ANNAPOLIS, Md. (WJZ) -- Maryland State Superintendent Dr. Karen Salmon announced Thursday that childcare providers are now able to return to the full teacher-child ratios and capacities for which they are licensed.
During a news conference Thursday afternoon, Salmon said more than 82% of the state's child care providers have already reopened, but demand remains high due to virtual and hybrid learning.
She also said there have been very few positive cases in daycares. She said state officials are concerned that illegal, unlicensed daycares are opening to meet increasing demand as people go back to work.
"There are no background checks, no oversight and parents cannot be sure their children are in a safe environment," Dr. Salmon said of the underground daycares.
- Maryland Childcare Centers Can Resume At Maximum Capacity
- Indoor Nursing Home Visitation Can Begin Immediately In Maryland, Hogan Says
- Hogan: There's 'Really No Excuse' To Not Try To Return Kids To Classrooms Despite Coronavirus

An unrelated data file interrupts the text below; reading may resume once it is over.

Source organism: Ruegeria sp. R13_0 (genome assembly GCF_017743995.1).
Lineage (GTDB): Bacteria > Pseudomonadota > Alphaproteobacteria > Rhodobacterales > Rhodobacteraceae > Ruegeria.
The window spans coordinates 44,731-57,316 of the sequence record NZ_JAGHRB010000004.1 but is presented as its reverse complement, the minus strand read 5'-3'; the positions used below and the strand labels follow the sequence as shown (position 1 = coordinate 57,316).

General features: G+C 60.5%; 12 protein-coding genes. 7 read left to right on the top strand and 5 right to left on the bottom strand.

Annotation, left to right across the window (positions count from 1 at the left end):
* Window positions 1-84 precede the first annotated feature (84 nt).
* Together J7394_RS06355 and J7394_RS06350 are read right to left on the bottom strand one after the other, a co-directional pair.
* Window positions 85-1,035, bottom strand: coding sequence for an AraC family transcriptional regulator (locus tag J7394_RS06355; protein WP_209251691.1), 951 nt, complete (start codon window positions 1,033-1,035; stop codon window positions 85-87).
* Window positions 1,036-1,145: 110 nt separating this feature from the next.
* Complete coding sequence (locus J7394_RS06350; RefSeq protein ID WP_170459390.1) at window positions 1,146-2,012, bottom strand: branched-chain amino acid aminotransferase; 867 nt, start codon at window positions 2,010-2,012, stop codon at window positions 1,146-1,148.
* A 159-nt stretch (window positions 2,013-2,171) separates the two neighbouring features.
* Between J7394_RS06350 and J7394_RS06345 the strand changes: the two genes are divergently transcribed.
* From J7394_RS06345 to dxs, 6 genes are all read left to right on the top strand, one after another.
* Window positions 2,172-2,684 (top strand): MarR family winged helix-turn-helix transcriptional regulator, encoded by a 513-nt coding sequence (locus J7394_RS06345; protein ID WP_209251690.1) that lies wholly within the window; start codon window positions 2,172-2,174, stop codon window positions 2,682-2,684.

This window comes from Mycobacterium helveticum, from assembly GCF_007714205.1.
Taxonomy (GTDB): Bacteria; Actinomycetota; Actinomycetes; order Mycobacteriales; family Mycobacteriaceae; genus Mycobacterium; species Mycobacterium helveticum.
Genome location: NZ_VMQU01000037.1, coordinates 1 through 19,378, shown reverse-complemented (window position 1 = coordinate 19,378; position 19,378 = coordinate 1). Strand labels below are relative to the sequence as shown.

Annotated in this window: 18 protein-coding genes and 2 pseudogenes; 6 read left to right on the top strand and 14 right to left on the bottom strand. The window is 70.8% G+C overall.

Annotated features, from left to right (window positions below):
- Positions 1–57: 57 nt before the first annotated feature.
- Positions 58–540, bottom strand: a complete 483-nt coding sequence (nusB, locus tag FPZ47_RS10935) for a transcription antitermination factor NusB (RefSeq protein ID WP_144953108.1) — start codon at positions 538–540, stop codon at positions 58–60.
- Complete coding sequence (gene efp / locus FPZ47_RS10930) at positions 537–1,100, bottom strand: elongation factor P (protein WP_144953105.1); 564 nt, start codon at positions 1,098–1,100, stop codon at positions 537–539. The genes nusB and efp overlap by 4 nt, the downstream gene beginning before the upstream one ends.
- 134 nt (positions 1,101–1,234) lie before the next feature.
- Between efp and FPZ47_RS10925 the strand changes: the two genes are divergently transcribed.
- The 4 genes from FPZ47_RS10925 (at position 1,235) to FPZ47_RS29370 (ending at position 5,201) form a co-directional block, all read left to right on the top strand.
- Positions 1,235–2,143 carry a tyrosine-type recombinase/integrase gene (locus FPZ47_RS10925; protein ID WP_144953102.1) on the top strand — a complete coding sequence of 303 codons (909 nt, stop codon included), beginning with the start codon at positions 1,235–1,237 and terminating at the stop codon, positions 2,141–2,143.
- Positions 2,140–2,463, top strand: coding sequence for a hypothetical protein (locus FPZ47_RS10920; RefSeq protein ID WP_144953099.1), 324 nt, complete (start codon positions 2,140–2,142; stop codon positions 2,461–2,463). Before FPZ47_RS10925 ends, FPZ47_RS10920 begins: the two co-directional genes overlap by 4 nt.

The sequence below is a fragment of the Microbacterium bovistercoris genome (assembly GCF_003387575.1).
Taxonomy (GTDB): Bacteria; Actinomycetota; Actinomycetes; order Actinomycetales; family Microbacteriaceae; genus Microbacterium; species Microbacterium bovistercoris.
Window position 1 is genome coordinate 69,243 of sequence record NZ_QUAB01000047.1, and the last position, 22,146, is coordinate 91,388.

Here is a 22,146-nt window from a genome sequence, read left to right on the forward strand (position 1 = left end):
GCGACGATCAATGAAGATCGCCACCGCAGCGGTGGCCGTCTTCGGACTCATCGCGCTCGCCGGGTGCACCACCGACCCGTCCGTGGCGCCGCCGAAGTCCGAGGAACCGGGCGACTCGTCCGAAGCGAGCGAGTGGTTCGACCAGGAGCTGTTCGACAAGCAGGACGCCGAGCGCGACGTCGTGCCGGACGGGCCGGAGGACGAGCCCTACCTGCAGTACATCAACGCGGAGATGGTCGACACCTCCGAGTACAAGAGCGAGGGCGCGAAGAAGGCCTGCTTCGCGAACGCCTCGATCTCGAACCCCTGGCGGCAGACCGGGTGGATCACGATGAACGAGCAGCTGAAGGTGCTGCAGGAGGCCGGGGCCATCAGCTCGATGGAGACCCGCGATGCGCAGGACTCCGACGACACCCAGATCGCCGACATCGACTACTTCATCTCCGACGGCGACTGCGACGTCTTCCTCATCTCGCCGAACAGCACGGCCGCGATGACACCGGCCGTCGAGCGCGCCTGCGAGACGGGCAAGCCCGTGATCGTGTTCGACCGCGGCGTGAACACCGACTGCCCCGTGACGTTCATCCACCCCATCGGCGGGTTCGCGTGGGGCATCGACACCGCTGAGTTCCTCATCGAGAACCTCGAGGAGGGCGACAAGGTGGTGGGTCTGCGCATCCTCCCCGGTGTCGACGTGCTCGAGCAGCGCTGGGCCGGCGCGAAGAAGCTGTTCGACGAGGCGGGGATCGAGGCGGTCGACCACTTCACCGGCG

- Gov. Hogan Announces New Testing Can Detect COVID-19, Influenza A & B; Encourages Marylanders To Get Flu Shot
The loosened restrictions mean child care centers will be able to have up to 20 three- and four-year-olds in a room with one teacher per 10 students. For school-aged kids, the centers will be able to have up to 30 in a room with one teacher per 15 students.
Child care centers will also have to follow all federal and state health guidelines, Salmon said.
Because of the demand, the state's education department is providing $1,000 in startup grants to new child care providers. Grants of $800 per family child care provider and $1,600 per center-based provider will also be available for existing businesses through October 31.
Watch the full news conference below:
for more features.